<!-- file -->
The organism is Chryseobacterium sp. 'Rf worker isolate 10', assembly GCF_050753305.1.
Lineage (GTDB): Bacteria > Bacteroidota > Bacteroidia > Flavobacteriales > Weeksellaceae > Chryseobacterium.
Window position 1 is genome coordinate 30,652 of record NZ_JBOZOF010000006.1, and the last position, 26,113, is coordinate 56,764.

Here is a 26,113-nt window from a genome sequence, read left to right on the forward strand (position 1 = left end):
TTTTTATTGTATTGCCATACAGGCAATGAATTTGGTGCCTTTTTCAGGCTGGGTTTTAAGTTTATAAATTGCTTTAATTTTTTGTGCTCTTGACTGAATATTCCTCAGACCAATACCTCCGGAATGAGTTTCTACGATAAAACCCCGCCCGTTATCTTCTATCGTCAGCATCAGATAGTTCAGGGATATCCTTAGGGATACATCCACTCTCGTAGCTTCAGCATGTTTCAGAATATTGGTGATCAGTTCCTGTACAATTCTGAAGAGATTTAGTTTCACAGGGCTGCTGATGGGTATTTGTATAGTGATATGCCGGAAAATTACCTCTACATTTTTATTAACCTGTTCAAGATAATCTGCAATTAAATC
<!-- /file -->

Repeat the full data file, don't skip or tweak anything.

The organism is Chryseobacterium sp. 'Rf worker isolate 10', assembly GCF_050753305.1.
Lineage (GTDB): Bacteria > Bacteroidota > Bacteroidia > Flavobacteriales > Weeksellaceae > Chryseobacterium.
Window position 1 is genome coordinate 30,652 of record NZ_JBOZOF010000006.1, and the last position, 26,113, is coordinate 56,764.

Here is a 26,113-nt window from a genome sequence, read left to right on the forward strand (position 1 = left end):
TTTTTATTGTATTGCCATACAGGCAATGAATTTGGTGCCTTTTTCAGGCTGGGTTTTAAGTTTATAAATTGCTTTAATTTTTTGTGCTCTTGACTGAATATTCCTCAGACCAATACCTCCGGAATGAGTTTCTACGATAAAACCCCGCCCGTTATCTTCTATCGTCAGCATCAGATAGTTCAGGGATATCCTTAGGGATACATCCACTCTCGTAGCTTCAGCATGTTTCAGAATATTGGTGATCAGTTCCTGTACAATTCTGAAGAGATTTAGTTTCACAGGGCTGCTGATGGGTATTTGTATAGTGATATGCCGGAAAATTACCTCTACATTTTTATTAACCTGTTCAAGATAATCTGCAATTAAATC